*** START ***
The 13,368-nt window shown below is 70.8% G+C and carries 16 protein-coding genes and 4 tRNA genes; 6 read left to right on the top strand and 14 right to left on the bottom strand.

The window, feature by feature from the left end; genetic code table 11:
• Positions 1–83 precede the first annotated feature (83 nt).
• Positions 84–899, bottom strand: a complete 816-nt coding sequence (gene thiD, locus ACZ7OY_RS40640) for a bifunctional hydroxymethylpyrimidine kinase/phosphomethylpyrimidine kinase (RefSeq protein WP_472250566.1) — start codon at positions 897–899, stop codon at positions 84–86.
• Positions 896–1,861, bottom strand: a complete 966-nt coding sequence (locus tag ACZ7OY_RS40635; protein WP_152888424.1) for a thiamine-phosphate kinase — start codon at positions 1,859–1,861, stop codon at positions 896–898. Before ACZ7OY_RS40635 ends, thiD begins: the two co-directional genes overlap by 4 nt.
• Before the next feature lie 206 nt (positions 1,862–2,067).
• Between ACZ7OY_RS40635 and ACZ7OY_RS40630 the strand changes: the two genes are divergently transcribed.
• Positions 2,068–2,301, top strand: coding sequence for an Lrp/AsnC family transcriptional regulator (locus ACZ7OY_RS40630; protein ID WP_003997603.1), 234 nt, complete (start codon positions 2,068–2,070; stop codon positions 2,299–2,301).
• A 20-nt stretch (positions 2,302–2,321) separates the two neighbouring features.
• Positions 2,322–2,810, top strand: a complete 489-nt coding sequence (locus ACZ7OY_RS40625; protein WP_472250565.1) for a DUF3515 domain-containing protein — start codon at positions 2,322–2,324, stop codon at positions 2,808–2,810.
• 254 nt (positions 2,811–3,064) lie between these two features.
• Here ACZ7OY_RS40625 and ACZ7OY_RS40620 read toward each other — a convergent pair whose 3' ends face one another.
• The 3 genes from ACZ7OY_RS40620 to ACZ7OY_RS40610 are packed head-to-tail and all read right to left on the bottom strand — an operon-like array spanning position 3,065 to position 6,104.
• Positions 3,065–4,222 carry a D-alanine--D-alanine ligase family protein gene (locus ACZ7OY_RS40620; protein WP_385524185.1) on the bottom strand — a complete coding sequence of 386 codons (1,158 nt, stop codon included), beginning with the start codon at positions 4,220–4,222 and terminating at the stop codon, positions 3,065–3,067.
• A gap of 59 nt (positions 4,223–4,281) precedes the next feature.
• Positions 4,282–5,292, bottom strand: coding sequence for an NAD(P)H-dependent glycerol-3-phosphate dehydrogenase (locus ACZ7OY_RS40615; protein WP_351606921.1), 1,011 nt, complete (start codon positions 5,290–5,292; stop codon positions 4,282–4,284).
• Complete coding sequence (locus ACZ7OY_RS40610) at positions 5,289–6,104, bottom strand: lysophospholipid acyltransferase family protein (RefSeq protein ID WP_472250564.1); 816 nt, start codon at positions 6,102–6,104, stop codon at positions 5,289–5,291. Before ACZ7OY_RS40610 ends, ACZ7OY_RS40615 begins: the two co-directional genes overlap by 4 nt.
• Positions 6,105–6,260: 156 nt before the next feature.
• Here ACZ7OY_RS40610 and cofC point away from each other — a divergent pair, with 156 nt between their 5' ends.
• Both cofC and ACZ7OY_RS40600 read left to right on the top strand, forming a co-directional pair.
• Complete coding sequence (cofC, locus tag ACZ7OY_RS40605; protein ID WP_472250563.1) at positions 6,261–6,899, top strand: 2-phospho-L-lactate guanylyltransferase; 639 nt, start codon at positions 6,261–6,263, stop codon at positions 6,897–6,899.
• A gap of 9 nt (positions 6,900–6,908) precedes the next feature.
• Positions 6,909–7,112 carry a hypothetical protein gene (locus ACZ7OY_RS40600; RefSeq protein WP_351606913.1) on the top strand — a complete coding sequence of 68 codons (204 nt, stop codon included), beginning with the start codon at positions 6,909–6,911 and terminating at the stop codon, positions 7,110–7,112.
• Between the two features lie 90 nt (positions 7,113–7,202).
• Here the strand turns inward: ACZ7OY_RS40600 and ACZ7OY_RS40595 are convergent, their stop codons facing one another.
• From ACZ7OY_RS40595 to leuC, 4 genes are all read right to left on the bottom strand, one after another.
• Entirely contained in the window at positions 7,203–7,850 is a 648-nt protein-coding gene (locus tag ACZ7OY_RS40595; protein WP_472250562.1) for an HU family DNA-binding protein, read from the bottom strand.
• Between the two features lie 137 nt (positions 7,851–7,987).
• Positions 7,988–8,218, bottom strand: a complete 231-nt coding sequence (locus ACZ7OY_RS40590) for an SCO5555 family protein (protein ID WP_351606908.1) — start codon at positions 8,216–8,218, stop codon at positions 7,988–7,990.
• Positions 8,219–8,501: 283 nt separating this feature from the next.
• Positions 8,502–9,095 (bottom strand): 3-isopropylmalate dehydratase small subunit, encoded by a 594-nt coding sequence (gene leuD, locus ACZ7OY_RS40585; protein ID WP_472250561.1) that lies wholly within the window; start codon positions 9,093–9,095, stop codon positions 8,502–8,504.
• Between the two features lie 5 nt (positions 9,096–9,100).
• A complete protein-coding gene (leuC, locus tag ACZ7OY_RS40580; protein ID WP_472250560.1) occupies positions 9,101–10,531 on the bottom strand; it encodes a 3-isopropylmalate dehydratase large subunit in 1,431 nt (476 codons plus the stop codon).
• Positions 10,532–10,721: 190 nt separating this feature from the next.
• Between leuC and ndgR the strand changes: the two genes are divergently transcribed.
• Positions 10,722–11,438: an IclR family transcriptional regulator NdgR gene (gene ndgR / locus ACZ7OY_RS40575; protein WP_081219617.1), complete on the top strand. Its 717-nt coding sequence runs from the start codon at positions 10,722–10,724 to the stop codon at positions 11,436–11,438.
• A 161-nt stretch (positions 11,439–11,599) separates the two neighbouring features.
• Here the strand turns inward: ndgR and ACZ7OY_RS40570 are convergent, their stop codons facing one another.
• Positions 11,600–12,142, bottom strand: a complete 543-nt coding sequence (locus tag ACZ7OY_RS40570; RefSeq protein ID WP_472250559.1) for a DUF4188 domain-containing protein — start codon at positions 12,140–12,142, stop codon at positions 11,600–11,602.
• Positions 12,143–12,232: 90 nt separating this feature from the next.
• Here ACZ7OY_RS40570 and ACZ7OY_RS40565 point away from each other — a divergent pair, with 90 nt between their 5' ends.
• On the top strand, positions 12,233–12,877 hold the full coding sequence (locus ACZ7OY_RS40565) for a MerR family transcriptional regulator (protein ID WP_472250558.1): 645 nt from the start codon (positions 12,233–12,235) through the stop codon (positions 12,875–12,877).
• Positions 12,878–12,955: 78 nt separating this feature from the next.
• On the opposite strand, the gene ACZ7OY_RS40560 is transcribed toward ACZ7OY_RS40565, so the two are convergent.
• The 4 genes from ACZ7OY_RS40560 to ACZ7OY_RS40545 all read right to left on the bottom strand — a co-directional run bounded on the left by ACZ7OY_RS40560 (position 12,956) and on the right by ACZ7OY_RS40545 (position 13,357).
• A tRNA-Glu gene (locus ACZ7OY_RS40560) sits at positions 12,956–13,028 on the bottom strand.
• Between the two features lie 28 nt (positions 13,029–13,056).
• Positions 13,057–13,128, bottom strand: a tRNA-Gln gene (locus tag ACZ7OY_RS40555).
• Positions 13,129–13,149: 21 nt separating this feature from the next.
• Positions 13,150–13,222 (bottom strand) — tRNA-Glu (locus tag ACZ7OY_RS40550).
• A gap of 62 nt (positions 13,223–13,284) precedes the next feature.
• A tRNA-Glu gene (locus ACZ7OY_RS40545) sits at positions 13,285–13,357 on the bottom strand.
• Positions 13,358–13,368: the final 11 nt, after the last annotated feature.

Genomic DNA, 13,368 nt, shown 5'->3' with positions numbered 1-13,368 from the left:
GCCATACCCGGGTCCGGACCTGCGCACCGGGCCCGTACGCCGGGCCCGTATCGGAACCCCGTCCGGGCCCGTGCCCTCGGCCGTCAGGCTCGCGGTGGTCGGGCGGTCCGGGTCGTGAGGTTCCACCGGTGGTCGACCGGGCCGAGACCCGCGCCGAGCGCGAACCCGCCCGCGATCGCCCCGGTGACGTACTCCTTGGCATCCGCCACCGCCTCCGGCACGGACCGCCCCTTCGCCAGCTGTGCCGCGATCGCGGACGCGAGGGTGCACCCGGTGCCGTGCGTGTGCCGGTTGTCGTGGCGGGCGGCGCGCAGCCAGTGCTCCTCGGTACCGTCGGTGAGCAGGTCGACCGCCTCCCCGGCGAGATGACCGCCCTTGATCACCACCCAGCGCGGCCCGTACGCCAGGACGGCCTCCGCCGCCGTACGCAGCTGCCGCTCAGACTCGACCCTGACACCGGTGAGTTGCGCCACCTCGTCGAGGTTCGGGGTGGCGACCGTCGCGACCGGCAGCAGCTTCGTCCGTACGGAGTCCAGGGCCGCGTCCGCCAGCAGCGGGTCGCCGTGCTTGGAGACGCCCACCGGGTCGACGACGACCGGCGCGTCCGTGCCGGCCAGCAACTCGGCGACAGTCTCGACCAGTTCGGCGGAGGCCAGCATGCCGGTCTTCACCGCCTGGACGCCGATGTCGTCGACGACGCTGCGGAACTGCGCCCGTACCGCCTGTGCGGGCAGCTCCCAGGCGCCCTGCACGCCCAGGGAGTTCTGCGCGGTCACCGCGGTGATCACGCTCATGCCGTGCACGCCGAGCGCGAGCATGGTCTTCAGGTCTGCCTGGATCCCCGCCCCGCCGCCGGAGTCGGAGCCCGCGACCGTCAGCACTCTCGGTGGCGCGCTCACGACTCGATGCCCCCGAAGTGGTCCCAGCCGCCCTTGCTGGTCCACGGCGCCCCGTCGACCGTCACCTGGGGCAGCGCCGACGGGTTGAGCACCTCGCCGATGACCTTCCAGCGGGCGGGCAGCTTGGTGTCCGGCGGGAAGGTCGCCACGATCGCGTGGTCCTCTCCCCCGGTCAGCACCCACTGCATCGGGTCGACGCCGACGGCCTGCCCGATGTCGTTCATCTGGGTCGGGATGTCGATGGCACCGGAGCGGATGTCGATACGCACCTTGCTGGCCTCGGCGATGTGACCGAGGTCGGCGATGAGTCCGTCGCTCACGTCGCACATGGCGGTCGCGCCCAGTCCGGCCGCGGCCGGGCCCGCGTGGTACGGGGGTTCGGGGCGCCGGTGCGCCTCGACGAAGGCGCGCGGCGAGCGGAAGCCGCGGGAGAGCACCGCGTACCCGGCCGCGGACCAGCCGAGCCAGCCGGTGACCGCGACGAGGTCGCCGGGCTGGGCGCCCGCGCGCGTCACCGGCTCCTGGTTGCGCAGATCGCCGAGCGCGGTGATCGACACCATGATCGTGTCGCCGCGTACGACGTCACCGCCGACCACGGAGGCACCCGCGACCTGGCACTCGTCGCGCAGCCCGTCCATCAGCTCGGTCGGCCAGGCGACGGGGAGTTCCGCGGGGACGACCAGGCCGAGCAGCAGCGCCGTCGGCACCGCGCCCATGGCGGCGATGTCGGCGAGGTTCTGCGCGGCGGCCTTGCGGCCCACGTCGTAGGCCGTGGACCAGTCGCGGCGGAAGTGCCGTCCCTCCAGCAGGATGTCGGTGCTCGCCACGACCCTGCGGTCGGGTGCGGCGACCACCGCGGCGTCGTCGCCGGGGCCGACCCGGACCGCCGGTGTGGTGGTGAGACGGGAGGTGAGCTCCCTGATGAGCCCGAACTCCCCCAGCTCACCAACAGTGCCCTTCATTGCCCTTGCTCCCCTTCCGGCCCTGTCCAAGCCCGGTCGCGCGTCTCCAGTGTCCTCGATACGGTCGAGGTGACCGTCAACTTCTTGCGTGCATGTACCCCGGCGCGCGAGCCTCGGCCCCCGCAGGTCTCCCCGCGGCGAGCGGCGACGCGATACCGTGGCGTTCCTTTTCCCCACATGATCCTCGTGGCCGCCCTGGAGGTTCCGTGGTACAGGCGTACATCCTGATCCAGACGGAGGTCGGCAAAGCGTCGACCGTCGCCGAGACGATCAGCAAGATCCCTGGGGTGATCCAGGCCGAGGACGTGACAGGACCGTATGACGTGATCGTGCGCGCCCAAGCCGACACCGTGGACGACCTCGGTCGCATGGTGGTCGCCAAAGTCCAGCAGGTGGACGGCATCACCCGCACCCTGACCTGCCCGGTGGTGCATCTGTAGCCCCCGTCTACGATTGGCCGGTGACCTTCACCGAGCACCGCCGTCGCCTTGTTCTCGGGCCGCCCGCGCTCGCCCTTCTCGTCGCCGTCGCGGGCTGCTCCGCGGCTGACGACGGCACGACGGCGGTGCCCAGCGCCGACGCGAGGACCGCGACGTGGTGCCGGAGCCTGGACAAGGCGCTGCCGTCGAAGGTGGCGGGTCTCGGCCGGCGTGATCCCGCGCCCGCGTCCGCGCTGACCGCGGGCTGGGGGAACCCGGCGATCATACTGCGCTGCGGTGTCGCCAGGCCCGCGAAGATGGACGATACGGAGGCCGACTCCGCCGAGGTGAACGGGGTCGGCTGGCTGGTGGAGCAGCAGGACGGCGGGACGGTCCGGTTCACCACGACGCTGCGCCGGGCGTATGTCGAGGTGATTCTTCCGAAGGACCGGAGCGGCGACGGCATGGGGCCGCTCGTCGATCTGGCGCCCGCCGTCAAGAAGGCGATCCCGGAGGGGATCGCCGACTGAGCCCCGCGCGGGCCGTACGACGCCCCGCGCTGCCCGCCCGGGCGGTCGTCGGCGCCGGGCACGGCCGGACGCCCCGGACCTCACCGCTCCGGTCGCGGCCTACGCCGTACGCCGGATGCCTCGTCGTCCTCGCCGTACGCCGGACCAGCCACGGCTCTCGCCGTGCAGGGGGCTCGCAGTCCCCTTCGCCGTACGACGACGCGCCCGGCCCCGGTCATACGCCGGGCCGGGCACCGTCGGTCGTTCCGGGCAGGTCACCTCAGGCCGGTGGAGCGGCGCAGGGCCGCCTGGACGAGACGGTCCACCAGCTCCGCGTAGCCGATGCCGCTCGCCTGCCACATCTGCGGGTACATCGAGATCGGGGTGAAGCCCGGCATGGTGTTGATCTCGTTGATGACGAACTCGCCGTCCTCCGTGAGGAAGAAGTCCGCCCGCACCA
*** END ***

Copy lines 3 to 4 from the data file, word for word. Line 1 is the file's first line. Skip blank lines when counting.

• Positions 1–83 precede the first annotated feature (83 nt).
• Positions 84–899, bottom strand: a complete 816-nt coding sequence (gene thiD, locus ACZ7OY_RS40640) for a bifunctional hydroxymethylpyrimidine kinase/phosphomethylpyrimidine kinase (RefSeq protein WP_472250566.1) — start codon at positions 897–899, stop codon at positions 84–86.